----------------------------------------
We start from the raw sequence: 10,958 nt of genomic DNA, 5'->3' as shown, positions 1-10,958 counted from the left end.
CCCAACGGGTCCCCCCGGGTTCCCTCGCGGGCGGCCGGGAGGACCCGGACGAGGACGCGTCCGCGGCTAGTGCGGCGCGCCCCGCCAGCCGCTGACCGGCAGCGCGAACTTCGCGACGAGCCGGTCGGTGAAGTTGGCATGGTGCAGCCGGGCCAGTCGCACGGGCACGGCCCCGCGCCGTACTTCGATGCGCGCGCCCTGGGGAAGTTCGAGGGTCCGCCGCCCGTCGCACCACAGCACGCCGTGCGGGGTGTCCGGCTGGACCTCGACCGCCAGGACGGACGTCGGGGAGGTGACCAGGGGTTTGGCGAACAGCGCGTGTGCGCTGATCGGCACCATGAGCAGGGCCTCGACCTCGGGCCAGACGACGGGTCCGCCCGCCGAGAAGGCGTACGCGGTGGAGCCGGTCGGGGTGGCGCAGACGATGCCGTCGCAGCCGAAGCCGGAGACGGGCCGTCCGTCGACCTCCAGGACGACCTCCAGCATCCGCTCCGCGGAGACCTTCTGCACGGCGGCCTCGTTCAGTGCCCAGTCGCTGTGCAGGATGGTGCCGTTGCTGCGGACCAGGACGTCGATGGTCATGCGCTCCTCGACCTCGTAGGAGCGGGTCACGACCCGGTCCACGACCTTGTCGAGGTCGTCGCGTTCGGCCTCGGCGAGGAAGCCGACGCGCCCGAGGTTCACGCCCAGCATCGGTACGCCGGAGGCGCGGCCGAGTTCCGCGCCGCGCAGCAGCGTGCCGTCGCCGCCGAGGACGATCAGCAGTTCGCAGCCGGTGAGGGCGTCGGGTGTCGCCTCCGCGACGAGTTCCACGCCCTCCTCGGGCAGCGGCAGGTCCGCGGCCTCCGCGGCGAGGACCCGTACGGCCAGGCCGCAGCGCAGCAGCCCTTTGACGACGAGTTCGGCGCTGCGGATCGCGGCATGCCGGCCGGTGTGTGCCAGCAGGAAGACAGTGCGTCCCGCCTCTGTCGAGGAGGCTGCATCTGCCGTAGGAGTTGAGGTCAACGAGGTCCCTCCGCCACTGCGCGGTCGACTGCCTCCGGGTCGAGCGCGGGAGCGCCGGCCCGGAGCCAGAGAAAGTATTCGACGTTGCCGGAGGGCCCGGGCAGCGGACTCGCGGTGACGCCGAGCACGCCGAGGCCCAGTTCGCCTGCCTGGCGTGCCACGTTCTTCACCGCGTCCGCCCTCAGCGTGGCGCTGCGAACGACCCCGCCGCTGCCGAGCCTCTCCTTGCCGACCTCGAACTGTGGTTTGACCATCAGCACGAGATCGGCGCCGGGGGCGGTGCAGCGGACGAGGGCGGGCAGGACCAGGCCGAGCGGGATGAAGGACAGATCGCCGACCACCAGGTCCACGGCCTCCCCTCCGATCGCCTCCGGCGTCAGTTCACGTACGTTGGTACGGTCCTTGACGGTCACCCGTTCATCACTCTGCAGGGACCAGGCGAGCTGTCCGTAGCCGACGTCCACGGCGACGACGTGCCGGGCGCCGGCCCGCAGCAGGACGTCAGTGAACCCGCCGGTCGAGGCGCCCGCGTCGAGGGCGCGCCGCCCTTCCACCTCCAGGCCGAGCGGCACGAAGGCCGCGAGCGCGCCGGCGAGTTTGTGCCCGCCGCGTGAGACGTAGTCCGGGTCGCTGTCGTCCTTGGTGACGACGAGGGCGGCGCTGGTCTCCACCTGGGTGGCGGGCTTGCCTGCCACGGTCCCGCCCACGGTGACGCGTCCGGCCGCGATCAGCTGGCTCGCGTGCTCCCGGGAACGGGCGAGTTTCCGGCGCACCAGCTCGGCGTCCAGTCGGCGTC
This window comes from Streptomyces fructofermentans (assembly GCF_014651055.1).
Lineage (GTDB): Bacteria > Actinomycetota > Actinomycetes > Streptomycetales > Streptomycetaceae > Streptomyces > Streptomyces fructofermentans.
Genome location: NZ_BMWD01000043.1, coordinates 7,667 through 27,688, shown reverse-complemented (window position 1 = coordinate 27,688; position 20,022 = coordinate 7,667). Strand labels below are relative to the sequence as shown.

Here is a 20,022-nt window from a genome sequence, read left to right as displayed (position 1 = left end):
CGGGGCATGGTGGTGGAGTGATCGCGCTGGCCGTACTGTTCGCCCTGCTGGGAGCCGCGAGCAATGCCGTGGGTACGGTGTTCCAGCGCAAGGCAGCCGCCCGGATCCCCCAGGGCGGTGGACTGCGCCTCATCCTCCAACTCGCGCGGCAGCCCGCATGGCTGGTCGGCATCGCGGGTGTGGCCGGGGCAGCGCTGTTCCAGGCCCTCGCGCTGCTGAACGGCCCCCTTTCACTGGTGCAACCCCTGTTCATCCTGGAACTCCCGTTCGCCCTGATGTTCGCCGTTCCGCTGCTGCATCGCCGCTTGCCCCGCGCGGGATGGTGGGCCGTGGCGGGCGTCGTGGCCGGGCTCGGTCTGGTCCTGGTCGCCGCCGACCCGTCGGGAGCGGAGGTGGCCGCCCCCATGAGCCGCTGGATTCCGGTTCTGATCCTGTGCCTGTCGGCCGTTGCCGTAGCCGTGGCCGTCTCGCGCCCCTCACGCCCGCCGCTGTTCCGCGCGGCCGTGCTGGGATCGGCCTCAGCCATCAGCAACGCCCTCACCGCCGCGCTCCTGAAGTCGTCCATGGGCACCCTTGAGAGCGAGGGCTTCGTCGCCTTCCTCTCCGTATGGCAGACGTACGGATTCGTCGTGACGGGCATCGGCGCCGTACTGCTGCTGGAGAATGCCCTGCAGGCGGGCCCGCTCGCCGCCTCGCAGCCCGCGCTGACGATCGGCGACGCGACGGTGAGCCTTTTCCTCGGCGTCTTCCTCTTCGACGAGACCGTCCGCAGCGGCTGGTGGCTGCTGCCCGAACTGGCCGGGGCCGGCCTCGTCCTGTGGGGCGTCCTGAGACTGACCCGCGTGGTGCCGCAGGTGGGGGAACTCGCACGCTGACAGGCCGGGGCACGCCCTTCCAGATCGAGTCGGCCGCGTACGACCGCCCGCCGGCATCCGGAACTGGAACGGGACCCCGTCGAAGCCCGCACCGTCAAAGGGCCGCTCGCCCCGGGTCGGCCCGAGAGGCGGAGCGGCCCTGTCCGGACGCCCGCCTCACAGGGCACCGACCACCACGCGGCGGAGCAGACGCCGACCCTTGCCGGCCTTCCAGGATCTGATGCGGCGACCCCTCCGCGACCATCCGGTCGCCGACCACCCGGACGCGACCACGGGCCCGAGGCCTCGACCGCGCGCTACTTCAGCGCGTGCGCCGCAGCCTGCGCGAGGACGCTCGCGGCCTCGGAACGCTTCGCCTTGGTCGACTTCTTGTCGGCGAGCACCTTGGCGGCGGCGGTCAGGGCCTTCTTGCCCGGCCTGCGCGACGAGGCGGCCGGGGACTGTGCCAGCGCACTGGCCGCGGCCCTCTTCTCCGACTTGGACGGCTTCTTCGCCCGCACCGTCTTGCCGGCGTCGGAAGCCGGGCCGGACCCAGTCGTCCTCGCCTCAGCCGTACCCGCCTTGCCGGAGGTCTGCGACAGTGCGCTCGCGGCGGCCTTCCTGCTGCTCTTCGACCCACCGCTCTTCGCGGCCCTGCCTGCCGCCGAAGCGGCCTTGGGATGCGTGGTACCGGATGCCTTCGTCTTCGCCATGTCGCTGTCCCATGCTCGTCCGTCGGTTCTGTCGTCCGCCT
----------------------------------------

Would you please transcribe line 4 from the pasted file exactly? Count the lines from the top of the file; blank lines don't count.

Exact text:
Lineage (GTDB): Bacteria > Actinomycetota > Actinomycetes > Streptomycetales > Streptomycetaceae > Streptomyces > Streptomyces fructofermentans.